It’s only been a few years since I started to pursue art full time, and it’s been an incredible journey that’s taken me across the world, across cultures and helped me find my life’s purpose—to follow in the creative footsteps of my ancient Corean ancestors rich with spiritual resilience, art and stories that help give me an indigenous cultural foundation within the global colonial and racial violence of our times. And now, with this pandemic—is society fundamentally changing? For better or worse? And what say do we have in this?
My friend told me we’re all nothing and everything—not in a cryptic way—but I think in the contrasting-duality-of-our-unintelligible-lives-that-are-overly/(ill)logically-analyzed kinda way. On one hand, this pandemic has brought me back to my core beliefs and they haven’t really changed: Buddhism, Taoism and Shamanism from Corea, symbolized by the Corean flag (originally the same flag for both North and South until powers that be said they can’t be at war and have the same flag, lol). On the other hand, everything is changing—some for better and some for worse.
Starting with the bad, many artists and cultural workers are not only hurting financially from pursuing art (shots fired!), but the quarantine has shut most ways creative folks can collect some crummy coins falling from the coffers of the system and those that serve it. Scared and selfish people are even more scared and more selfish (Google “toilet paper 2020” every year from now on, lol). I was on a group call with Dow Constantine and he said they have literally spent all of King County’s money, and in a few months they won’t’ be able to fund vital programs unless the state or federal government gives aid (social welfare?—shots fired!). Friends in the community are organizing to support undocumented workers who don’t qualify for federal aid despite paying taxes, providing food to all our families, and working in conditions that nobody in America will do (zing!)! Other friends are organizing around prisoners and their families who are facing another level of challenges besides the racist prison industrial complex, a fancy name for modern slavery. Unreported domestic abuse is on the rise and for many children of color, they do not have a school, hot meals and a social life. Black and brown folks are dying at racist rates, per usual in America, and Asians are targeted for being connected to the virus, the fall of America (as understood to be the rise of Asia), a typical scapegoat move by mass media and American politics. With all these atrocities—what are we to do? Besides getting a very unequitable distribution of a $2 trillion welfare check, many unessential folks are living their best lives! And we should too.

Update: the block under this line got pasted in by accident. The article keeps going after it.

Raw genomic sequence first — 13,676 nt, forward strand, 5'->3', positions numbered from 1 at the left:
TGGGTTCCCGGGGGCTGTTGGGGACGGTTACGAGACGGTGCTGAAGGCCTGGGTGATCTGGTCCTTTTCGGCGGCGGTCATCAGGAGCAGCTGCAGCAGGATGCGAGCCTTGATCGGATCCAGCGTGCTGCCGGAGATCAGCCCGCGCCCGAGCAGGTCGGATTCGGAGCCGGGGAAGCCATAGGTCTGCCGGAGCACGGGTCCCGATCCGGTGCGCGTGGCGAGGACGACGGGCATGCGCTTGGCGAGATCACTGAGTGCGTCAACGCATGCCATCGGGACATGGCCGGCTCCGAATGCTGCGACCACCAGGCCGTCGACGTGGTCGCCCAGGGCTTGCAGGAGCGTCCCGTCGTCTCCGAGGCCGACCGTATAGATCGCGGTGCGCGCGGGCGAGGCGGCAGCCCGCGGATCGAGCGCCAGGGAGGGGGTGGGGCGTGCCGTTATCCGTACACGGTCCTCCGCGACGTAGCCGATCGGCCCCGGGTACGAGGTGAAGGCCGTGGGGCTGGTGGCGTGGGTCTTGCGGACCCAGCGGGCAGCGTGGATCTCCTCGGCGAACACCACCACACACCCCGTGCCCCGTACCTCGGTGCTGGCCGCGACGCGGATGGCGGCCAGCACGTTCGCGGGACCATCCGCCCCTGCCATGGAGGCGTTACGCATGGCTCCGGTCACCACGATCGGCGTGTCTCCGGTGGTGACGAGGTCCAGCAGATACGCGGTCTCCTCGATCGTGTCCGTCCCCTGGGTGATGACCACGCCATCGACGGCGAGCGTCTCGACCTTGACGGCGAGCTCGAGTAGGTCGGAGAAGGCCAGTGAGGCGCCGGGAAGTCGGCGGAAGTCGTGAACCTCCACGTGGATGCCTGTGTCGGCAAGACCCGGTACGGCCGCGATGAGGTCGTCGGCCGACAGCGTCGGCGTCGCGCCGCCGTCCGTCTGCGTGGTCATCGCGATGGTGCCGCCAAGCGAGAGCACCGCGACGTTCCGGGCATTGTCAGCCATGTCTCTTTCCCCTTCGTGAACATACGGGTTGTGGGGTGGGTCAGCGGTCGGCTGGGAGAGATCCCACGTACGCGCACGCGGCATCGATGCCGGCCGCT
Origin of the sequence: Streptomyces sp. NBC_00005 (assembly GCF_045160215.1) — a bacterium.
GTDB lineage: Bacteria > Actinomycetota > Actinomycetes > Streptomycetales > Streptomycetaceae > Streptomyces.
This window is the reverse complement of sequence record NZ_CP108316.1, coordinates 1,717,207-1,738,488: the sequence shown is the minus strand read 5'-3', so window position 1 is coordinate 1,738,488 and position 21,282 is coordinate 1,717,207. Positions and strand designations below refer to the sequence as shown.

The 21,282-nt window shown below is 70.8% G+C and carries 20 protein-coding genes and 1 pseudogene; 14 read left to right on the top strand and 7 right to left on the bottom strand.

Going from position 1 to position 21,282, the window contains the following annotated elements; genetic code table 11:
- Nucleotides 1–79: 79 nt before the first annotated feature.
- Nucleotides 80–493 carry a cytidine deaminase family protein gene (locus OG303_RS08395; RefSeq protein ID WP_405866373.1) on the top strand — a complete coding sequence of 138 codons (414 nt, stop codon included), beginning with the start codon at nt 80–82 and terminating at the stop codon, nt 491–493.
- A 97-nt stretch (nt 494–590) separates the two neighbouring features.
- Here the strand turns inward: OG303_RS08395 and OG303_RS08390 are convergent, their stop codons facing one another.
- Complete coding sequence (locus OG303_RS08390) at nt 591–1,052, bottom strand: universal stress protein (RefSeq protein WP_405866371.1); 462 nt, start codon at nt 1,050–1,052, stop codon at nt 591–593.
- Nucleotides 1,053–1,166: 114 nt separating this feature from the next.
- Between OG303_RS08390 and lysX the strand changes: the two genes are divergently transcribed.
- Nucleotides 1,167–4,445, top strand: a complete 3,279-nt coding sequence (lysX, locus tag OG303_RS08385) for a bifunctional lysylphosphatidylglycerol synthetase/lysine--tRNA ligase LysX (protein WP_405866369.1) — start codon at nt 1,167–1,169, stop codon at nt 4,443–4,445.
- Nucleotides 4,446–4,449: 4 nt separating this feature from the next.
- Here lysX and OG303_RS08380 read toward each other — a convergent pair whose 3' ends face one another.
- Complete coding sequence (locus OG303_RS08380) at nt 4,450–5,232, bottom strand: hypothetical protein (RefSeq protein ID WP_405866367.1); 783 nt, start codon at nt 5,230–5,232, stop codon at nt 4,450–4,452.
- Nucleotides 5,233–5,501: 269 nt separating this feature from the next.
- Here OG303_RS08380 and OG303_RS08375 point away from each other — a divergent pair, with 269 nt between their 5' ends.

The good! Earth is doing great! From Seattle’s version of Facebook, you can see mountains and the sky from downtown Los Angeles, there are dolphins swimming in European canals, and people are spending more time with their families and home cooking that they neglect due to demands of capitalistic survival—people are realizing we’re actually all connected and that maybe the government and corporations should do more for social infrastructure and programs since it is not only literally their foundation, but also their responsibility for the violence created by extracting so much wealth from the masses and the Earth.
Lifetime activists and organizers have noted that a pandemic has achieved more in XX weeks than their entire life’s work! This is the power of collective action.